1. We can recognize most cases of people who are simply ignorant of the rule, since they're likely to be taking pictures obviously and in the open. I happen to think most violators would fall into this category. I have seen anecdotes on these forums from folks (maybe Deviant and others?) who took pictures years ago out of ignorance or for other well-intentioned reasons that they now state were ill-advised (or at least that they wouldn't do the same thing again). I'm sure I've found myself in that same boat on various topics. A gentle reminder might have helped me out.

                    Folks who know they are breaking a rule and so are making detection difficult will probably get away with it, just like many other rule violations that can be hard to detect if the rule breaker is aware and skilled. Frankly, I realize that stopping a dedicated and skilled attacker from doing most anything is really hard, and that's not what I propose we try to do.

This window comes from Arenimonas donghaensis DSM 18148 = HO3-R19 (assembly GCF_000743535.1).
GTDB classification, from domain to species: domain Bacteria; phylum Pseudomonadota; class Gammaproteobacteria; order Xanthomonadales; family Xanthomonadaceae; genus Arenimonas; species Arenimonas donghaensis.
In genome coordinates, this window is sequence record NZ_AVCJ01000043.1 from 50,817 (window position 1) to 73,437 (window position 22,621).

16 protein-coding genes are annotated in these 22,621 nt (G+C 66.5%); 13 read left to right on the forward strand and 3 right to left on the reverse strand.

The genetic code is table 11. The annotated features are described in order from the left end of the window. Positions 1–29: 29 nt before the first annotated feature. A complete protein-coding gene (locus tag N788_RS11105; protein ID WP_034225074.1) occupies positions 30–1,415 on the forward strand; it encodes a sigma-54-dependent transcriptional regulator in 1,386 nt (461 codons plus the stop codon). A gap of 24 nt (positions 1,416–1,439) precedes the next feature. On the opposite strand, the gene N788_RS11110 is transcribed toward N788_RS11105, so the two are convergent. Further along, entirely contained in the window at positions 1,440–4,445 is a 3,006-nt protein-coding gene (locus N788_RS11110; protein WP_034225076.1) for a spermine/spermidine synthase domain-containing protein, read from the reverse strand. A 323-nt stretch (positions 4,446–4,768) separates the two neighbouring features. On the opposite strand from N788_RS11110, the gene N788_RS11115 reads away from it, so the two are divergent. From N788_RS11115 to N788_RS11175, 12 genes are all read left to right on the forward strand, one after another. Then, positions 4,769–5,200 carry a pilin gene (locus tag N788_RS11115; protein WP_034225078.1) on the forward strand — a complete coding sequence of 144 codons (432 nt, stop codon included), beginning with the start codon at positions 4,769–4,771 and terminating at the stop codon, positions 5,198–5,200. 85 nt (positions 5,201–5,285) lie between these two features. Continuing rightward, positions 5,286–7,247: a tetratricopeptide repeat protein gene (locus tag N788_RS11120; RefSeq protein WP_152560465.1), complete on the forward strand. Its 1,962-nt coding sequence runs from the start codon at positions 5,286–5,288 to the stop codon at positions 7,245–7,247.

2. Since I propose that there be no significant penalty other than maybe being called a duchebag for taking unwanted pictures (if the person is not agreeable to a more civil discussion), I don't think we need conviction-level proof. Sure someone could falsely accuse someone else, but I'm confident that if such a thing happened and it were escalated to goons, they could handle it. More on this in a bit.

                    3. I don't propose we do any of these things.

                    4. I think I covered this, but just to be complete.. the penalty is being reminded of the rule, and maybe having to talk to some security goons about it.

                    Originally posted by TheCotMan View Post
                    If there is no penalty, will a hacker "obey" just because "someone says so?"
                    If we can't legally investigate (unable), or we find the act of violating a person's privacy so distasteful as to not be willing to investigate (unwilling), we can't arrive at a minimum threshold to find the accused "guilty".
                    If the requirements for proof are too high, then people can't be penalized, and if too low, can be abused by Social Engineers to apply $penalty to $innocent_accused_of_breaking_rule.
                    And last, if people are using "hidden cameras" and/or cameras so small, or well placed as to not be identified as functional, how can we begin to suspect that someone using these methods is violating the rule?
                    I think that most people will try to obey the rules, yes. Even hackers. Or maybe *especially* hackers on this topic, since they seem to be somewhat more aware of personal privacy concerns than non-hackers.